CMB&RM seminar: Sandra Vranic "Cellular interactions with graphene based materials – biocompatibility and potential for intracellular delivery of nucleic acids"
|Starts:||13:00 24 May 2019|
|Ends:||14:00 24 May 2019|
|What is it:||Seminar|
|Organiser:||Faculty of Biology, Medicine and Health|
|Who is it for:||University staff, Current University students|
The interest for graphene and its translation into commercial products have been expanding at high pace during the last few years. The potential of graphene oxide (GO) to act as an intracellular carrier of small interfering RNA (siRNA) has so far been explored as a component of more complex delivery systems based on other materials, predominantly positively charged polymers, already used as gene delivery vectors but whose biocompatibility is far from ideal. We established toxicological profile of graphene oxide in human epithelial cells by interrogating the effect of two key parameters: lateral dimensions of the material and coating with proteins. Exploiting intrinsic fluorescence of graphene oxide (GO) and using confocal live-cell imaging, the behaviour of the cells in response to the material was visualized in real time. Subsequently, we investigated whether bare GO could be utilized as siRNA carrier in vitro. Its performance was compared to that of a benchmark, lipid-based transfection agent. GO was found to form stable complexes with siRNA, in spite of unfavourable electrostatic interactions. GO delivered siRNA rapidly, however Lipofectamine® exhibited an entirely different pattern of intracellular transport and was able to sustain intracellular level of nucleic acids for longer, leading to more efficient gene knock-down. We provide previously unreported evidence that GO (without any further functionalization) is able to act as a flat, 2-dimensional siRNA carrier, able to transport short nucleic acids into the cells.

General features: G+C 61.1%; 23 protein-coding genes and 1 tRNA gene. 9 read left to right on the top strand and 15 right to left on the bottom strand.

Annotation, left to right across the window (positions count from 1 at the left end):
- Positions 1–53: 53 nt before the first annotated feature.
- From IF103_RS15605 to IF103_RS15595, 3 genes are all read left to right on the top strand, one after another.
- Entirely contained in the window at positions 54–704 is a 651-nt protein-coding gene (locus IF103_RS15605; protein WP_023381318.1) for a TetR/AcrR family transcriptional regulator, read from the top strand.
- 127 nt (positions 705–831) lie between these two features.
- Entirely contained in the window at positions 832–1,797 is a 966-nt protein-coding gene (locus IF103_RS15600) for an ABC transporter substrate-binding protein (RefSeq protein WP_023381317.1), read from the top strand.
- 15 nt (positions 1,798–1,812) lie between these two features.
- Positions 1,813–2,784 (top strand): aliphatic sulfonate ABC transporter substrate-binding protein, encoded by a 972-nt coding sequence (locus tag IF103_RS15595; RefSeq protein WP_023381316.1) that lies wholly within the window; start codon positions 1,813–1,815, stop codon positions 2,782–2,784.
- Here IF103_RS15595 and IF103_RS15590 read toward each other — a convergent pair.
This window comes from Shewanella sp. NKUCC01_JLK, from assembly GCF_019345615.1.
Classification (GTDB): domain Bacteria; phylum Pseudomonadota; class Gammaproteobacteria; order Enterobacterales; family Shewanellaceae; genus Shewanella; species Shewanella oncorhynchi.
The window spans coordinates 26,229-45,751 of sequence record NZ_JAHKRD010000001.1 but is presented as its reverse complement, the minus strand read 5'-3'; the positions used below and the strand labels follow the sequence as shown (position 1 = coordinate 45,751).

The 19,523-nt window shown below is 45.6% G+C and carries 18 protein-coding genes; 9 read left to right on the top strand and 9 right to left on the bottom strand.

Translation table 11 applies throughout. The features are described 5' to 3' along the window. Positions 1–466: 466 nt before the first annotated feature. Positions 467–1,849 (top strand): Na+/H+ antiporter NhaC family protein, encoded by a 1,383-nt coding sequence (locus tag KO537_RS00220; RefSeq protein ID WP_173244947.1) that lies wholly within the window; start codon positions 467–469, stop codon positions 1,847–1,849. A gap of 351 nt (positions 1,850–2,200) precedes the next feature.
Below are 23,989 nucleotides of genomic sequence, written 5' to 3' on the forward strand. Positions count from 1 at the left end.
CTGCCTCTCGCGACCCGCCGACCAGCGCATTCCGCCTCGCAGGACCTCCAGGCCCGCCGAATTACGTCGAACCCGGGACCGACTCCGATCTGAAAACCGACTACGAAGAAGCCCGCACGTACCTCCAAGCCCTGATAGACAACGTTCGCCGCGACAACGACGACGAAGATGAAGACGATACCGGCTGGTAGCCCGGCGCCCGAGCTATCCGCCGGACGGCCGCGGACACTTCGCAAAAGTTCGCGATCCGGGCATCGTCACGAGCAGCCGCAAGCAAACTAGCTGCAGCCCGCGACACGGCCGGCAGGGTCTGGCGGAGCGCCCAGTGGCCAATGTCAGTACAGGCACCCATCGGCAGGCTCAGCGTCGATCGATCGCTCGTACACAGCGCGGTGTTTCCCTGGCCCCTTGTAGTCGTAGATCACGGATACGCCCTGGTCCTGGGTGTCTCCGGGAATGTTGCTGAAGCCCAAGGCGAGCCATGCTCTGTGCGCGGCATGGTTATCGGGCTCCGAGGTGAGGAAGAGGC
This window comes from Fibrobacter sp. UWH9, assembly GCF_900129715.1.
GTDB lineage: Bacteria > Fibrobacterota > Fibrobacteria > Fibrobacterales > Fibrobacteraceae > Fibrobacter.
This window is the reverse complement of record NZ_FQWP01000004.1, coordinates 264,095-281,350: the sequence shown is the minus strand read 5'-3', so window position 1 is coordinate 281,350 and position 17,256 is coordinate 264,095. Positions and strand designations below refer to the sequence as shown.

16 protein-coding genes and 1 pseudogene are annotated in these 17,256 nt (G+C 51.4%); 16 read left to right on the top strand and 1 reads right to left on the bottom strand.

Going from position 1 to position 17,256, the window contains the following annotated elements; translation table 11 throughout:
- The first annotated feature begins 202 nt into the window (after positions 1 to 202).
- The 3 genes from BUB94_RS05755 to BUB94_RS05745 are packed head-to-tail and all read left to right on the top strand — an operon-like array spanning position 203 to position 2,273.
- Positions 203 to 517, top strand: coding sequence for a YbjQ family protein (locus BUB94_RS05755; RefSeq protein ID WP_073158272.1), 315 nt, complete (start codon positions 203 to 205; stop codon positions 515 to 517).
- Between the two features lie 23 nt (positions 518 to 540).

Sandra obtained her BSc Degree in Molecular Biology and Physiology at the University of Belgrade, Serbia in 2007. After graduation she completed her MRes Degree in Toxicology at University Paris Diderot – Paris 7, France. She pursued her PhD in Toxicology in the Laboratory of Molecular and Cellular Responses to Xenobiotics at University Paris Diderot – Paris 7. She focused on interactions of manufactured engineered nanoparticles with cells, especially on the mechanisms of their internalization and subsequent cellular effects. After her PhD, Sandra obtained Japanese Society for Promotion of Science (JSPS) postdoctoral fellowship at Nagoya University and Tokyo University of Science in Japan, where she focused on the effects of silica nanoparticles on mice and Zebra fish. Sandra joined the Nanomedicine Lab in January 2015 as a Marie Curie Research Fellow under the RADDEL ITN project studying nanocapsules filled with radiometals aimed for biomedical applications in the areas of cancer diagnosis and therapy. She worked as a lead scientist in Graphene Flagship and 2D Health projects, and currently acts as a PI of EU funded Horizon 2020 project BIORIMA. In November 2018 she was appointed as Lecturer in Nano-Cell Biology. Her team aims to investigate cellular and molecular biology of graphene and other 2D materials in order to discover new therapeutic applications of these materials.
Role: Lecturer in Nano-Cell Biology
Organisation: University of Manchester
Travel and Contact Information
Michael Smith Building